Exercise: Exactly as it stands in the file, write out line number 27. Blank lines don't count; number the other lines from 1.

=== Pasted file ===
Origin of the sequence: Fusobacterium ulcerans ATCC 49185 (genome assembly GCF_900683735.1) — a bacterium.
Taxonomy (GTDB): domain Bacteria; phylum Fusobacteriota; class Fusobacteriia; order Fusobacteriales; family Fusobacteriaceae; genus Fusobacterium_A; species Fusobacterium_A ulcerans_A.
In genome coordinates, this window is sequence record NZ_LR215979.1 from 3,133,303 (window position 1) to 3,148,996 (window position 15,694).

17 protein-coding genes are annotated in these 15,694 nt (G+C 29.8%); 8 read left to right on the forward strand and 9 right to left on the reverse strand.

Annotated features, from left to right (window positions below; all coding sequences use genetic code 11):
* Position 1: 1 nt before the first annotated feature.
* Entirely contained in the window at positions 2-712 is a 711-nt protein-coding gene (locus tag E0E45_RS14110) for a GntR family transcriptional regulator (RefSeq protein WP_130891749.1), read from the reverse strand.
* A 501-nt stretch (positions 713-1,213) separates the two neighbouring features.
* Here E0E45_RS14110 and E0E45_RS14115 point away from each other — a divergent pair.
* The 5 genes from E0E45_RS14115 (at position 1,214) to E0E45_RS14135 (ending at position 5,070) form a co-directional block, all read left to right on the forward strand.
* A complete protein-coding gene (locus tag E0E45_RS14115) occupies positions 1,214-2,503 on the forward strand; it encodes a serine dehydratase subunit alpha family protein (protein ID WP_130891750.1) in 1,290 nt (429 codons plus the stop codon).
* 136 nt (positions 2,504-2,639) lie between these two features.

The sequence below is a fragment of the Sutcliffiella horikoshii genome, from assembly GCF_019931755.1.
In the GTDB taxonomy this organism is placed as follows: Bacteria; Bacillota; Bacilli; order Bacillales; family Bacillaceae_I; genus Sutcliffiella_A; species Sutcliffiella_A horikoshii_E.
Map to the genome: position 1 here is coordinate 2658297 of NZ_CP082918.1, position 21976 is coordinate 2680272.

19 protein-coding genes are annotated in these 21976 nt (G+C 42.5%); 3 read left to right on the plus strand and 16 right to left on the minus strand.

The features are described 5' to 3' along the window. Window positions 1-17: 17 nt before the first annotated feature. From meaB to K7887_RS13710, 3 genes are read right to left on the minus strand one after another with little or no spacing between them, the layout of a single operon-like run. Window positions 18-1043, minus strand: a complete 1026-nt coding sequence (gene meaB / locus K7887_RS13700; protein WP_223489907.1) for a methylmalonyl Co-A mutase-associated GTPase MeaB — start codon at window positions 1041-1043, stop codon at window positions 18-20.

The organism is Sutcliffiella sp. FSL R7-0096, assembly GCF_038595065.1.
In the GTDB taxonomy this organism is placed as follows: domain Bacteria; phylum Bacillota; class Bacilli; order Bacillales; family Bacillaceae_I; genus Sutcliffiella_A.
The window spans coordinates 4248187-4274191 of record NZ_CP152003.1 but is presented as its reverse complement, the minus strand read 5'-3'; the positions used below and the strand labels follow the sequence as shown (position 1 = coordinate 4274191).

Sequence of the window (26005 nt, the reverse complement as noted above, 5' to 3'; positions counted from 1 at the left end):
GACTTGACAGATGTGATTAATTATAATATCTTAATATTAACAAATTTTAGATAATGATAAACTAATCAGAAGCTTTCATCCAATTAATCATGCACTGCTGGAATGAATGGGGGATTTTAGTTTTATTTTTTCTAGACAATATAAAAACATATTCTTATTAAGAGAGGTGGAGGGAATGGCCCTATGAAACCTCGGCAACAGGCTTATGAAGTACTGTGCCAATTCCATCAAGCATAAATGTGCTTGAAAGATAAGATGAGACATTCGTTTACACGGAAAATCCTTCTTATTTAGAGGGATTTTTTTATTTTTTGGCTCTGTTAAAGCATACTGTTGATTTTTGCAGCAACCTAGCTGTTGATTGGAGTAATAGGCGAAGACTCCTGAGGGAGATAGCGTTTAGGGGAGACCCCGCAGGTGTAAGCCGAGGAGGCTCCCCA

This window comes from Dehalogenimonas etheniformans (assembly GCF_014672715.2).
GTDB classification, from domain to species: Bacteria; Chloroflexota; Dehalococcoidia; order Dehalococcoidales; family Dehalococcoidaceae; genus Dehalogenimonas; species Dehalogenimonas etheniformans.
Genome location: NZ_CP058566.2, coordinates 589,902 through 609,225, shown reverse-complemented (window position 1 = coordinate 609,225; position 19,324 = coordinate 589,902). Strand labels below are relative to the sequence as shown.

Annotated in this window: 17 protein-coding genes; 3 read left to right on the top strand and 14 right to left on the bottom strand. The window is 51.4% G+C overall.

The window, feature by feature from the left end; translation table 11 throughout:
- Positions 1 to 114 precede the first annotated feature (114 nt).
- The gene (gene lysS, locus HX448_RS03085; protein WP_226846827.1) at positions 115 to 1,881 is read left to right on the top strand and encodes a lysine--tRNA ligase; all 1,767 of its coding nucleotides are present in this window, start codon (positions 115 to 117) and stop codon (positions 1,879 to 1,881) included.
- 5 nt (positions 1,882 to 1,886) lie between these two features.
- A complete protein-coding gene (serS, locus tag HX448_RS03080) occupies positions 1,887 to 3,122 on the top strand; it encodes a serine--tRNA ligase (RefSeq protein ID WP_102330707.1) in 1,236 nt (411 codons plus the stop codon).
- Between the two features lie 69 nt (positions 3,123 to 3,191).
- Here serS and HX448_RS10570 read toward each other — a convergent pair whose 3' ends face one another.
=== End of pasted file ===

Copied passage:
The window, feature by feature from the left end; translation table 11 throughout: